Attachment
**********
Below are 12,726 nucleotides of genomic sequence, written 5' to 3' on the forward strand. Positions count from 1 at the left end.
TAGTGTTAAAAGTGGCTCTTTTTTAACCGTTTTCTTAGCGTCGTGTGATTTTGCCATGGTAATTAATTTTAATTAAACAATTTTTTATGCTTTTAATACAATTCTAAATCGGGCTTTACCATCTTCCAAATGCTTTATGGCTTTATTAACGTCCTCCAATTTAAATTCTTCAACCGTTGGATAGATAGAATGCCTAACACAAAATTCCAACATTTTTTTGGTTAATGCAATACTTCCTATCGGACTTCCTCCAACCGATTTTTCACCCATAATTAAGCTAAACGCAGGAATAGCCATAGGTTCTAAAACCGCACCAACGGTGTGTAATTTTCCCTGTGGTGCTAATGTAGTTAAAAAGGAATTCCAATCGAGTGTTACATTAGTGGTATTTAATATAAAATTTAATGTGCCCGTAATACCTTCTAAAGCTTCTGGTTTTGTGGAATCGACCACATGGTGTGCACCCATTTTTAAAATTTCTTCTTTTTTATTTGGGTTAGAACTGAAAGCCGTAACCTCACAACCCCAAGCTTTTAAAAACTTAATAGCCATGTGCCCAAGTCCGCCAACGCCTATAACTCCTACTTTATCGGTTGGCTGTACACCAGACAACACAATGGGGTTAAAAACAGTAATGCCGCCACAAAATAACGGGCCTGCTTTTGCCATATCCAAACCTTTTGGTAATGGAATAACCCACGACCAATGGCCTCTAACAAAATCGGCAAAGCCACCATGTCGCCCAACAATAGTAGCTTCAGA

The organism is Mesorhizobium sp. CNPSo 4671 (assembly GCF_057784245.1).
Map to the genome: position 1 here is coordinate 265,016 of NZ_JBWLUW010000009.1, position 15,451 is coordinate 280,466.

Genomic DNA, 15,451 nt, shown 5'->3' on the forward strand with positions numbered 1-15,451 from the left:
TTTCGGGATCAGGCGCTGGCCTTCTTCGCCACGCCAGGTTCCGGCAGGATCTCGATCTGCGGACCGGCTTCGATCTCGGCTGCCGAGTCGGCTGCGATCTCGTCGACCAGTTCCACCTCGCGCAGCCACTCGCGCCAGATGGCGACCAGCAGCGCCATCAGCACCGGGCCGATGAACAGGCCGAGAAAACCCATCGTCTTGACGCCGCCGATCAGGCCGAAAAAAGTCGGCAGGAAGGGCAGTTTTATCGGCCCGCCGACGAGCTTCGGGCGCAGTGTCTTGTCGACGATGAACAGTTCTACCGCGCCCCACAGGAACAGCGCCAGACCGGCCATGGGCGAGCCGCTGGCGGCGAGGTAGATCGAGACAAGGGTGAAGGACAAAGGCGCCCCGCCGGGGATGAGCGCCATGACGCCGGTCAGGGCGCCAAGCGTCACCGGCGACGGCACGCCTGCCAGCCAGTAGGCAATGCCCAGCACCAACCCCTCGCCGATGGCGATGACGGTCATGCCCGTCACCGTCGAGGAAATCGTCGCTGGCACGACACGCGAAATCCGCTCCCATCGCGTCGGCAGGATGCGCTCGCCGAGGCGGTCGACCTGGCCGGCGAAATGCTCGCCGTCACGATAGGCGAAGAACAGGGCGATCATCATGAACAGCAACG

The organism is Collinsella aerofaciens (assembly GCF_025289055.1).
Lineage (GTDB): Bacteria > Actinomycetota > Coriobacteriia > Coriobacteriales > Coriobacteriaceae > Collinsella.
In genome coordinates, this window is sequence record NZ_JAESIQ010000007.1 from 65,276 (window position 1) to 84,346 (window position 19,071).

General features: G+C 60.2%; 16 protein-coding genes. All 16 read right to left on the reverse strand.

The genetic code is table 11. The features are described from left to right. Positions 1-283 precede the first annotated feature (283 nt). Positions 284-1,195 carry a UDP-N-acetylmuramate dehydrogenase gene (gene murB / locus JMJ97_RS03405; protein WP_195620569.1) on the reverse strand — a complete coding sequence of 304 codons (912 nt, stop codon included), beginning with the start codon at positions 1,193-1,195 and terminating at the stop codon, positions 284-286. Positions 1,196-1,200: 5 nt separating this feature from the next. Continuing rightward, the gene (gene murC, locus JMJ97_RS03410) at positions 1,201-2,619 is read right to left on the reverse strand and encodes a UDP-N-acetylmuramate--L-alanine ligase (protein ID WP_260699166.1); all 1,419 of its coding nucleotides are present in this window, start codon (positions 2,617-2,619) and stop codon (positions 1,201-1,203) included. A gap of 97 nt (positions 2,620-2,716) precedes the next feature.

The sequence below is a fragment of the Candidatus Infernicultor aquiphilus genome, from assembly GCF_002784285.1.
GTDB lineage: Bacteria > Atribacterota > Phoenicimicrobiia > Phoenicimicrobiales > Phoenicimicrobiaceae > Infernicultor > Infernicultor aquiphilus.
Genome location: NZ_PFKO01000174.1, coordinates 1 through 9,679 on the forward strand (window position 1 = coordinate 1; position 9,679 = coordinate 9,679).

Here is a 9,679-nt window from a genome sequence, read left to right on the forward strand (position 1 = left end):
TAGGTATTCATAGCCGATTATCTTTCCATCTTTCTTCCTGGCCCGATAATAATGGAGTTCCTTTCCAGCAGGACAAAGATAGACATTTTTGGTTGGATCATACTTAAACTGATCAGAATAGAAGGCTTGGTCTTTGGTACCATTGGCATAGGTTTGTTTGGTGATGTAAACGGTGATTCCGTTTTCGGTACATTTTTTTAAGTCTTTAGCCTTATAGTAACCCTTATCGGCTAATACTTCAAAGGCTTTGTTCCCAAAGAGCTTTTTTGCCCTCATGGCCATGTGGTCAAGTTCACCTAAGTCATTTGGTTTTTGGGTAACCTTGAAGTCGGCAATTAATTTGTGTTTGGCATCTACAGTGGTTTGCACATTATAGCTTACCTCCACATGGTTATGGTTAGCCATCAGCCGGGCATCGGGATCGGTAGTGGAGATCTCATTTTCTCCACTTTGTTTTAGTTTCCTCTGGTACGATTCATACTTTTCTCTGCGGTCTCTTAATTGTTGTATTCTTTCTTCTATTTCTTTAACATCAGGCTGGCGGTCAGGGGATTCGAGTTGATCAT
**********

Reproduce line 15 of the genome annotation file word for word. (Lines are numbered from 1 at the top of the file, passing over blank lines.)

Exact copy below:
Here is a 9,679-nt window from a genome sequence, read left to right on the forward strand (position 1 = left end):